Caldwell Gallery Hudson

Beantown Art Fair Redux…A Review from the Booth

A few weeks ago with the recent Presidential election just completed, fiscal cliffs impending, and a forecast for some great late fall weather, we packed up 22 works of art, and pointed our van toward Boston. This was our 7th year exhibiting in the Boston International Fine Art Show. We were excited to get back to Beantown the weekend before Thanksgiving. As we drove into the city we passed Copley Square and the great man himself – John Singleton Copley (1738-1815). Well, we passed a bronze replica of Copley. An extraordinary artist, and one heck of a spiffy dresser!

John Singleton Copley, a great man wearing some great shoes!

Arriving at the Cyclorama at the Boston Center for the Arts we were confronted with the empty booth that became our home for the next 5 days. It was time to scratch our chins and think about making the art shine.

Artworks…check. Thinking cap…um…check!

A big part of making a booth look good is orchestrating what goes where. Some galleries make three-dimensional mockups of their booths or think out what to put where on a computer model. Everything is preplanned and there are not a lot of surprises. I’ve always been more of a “let’s bring what we want to show – and let the art tell us where it wants to be hung” type of booth arranger. It adds a sense of anticipation and energy to the hanging process.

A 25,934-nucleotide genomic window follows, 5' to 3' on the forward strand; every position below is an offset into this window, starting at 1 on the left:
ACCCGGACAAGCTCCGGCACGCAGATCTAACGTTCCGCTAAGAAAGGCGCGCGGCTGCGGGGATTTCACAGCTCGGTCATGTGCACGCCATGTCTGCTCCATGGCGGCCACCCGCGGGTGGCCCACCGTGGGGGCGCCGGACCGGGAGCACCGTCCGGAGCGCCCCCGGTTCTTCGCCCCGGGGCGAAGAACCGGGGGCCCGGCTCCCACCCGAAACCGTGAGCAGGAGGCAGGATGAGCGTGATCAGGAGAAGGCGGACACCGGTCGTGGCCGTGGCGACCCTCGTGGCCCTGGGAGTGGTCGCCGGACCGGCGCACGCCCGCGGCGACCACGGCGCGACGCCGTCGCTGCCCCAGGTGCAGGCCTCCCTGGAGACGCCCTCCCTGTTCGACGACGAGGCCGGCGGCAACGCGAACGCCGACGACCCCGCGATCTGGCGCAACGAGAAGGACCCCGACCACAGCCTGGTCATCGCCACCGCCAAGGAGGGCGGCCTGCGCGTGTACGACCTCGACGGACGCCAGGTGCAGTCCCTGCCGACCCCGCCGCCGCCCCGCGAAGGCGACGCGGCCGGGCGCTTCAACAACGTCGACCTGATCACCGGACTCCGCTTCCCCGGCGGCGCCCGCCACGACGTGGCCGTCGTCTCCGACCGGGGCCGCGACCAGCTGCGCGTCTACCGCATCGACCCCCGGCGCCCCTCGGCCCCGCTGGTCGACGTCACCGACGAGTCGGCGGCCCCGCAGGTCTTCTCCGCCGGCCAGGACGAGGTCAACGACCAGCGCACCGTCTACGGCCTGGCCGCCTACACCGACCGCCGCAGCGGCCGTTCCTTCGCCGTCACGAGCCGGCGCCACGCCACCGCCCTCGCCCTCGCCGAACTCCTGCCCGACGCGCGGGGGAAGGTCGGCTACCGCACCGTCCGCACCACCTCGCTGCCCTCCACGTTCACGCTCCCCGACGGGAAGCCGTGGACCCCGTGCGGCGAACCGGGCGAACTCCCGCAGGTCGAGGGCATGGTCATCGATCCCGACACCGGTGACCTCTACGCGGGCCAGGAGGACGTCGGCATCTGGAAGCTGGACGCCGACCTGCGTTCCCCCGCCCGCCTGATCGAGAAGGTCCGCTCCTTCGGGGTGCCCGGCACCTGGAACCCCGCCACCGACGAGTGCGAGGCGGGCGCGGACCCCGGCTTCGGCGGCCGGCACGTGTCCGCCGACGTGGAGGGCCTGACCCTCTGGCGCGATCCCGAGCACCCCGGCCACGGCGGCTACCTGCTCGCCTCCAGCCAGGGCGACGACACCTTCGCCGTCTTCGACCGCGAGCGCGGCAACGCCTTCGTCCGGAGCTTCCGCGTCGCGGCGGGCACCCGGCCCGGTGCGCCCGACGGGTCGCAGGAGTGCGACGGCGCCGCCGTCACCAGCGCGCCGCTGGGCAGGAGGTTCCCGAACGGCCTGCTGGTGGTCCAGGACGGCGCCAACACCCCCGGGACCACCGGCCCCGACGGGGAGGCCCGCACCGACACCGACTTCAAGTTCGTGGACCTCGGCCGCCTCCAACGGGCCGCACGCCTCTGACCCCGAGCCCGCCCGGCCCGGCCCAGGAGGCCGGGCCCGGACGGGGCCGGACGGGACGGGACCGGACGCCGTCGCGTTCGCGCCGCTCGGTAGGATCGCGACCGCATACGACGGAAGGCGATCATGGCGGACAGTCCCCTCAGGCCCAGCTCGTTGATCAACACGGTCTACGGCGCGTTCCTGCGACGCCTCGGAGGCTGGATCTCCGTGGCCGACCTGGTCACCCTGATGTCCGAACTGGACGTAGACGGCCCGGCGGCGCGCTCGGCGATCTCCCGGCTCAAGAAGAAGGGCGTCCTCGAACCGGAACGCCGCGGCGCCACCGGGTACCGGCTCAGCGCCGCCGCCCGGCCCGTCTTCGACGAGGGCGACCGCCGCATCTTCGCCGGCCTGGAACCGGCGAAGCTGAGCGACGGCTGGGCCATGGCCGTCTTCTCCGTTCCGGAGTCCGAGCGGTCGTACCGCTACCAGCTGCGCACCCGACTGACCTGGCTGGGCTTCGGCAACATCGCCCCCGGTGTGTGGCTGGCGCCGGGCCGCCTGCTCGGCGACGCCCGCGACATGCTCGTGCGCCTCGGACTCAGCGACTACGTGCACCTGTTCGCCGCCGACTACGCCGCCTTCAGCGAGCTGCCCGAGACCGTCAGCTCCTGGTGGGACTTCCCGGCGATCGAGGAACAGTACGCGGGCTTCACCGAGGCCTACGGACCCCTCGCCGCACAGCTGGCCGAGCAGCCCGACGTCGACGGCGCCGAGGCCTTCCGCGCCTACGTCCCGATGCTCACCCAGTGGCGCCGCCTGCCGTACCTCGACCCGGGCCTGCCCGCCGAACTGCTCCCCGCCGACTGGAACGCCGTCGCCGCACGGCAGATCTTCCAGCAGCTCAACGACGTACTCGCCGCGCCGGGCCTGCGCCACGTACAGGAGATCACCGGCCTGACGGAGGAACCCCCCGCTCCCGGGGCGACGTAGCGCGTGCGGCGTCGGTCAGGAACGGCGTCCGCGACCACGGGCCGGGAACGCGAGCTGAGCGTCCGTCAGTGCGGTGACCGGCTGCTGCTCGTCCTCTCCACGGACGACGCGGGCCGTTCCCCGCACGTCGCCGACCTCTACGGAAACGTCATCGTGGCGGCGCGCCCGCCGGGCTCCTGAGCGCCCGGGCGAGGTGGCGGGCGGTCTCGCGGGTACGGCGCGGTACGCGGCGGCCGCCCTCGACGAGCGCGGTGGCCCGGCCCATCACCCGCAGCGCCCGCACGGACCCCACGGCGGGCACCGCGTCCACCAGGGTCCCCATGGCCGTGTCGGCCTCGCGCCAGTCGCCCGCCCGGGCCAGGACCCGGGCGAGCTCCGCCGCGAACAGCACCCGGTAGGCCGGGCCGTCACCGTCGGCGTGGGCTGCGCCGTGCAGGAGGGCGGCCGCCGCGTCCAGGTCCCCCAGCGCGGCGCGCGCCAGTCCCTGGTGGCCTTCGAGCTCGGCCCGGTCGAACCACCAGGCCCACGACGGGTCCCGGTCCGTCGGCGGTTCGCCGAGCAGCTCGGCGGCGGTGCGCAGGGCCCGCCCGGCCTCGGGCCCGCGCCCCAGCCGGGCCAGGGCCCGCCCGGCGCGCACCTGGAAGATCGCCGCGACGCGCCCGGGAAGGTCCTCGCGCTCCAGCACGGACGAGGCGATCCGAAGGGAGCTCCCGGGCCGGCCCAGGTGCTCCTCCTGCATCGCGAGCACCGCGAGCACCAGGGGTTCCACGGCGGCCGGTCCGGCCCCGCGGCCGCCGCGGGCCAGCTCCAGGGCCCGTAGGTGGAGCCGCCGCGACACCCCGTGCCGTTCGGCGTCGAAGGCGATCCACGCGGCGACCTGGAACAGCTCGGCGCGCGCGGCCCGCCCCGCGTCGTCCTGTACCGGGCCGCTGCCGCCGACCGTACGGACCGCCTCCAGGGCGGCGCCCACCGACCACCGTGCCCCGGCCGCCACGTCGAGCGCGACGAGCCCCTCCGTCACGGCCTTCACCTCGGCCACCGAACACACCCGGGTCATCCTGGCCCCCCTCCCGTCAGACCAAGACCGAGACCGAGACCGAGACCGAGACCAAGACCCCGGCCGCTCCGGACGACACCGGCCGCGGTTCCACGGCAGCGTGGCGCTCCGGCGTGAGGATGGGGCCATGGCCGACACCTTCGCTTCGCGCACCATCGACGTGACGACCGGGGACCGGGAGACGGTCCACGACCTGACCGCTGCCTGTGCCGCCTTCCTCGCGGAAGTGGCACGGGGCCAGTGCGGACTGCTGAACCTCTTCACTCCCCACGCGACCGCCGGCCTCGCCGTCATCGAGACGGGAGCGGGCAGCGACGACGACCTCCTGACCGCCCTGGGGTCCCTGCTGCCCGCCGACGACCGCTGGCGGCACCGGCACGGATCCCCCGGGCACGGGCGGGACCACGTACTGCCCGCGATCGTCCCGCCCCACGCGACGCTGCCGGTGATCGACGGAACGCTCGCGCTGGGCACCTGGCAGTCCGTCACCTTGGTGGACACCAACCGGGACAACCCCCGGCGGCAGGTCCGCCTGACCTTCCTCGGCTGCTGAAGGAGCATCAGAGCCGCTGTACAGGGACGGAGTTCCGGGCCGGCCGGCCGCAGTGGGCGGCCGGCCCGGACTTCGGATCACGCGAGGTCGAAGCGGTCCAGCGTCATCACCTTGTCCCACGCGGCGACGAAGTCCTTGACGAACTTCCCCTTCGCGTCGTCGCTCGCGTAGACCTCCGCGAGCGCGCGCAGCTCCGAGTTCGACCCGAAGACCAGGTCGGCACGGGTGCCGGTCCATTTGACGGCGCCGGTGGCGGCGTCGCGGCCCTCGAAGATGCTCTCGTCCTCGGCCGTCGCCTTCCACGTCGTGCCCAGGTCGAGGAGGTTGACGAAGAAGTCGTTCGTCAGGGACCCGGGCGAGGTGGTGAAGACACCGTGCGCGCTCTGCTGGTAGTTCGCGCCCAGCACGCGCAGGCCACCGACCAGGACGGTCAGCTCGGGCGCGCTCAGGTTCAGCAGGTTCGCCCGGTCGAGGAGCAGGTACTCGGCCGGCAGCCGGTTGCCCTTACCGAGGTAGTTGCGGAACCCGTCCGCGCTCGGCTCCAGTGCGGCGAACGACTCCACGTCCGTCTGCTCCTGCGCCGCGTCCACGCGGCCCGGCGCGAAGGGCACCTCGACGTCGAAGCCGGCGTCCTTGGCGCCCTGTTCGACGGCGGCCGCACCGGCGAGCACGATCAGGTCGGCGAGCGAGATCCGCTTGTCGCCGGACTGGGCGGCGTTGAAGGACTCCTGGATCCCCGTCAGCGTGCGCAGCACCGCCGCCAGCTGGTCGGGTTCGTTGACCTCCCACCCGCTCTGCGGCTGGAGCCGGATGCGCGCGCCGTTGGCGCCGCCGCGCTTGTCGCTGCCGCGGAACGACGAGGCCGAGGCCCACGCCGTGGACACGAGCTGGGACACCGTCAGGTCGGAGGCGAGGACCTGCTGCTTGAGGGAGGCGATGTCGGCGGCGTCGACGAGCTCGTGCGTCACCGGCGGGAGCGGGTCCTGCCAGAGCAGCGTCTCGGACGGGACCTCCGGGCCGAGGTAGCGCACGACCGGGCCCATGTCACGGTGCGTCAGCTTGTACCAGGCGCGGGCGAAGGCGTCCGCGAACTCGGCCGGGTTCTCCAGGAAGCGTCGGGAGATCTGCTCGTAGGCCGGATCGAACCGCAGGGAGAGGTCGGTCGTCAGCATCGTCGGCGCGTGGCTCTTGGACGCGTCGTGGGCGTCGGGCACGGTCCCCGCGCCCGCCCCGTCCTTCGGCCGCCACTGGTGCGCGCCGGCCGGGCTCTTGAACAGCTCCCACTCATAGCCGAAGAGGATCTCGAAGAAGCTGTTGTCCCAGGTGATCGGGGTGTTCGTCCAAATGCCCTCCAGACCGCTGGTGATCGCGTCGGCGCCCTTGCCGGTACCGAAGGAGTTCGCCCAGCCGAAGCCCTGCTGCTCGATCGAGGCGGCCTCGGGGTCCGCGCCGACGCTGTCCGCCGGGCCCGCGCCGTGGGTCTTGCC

Here we go…the art starts to hang itself…

As we got to the finish line it was time to pop on the description labels, then go get ready to talk about art.

Getting everything labeled…

Opening night has always been one of our favorite parts of the show. The buzzing crowds, getting a chance to see the amazing pieces other galleries have brought, and of course the delicious nibbles.

Eighty years of combined experience, Joe and Marcy Caldwell.

Here are a few of the pieces we brought to Boston this year. It’s never easy just picking a handful of artworks for a show, since you always wish you could bring more.

Harry Bertoia’s “Bush” (early 1960’s)


F.H. Shapleigh’s “St. Augustine, FL” (1889)


Carl Holty’s expressionist work “Red Gold” (1958)


Eugene Berman’s surrealistic view of Rome (1939-1940)


Morris Graves’ zen-like “Winter Flower Ireland” (1954)

Throughout the weekend we talked with lots of folks who had come from all over New England and beyond to see the show. It was a great art fair for us, and in polling some of the other dealers, they felt the same. There is a collective sense among those in the art world that the market for truly great and/or rare artworks is up. Middling or lesser pieces languish as the buying public becomes more and more selective, only wanting the best of the best. We plan on returning for the 2013 BIFAS show. Until then we’ll be on the hunt for some exceptional new works. Stay tuned.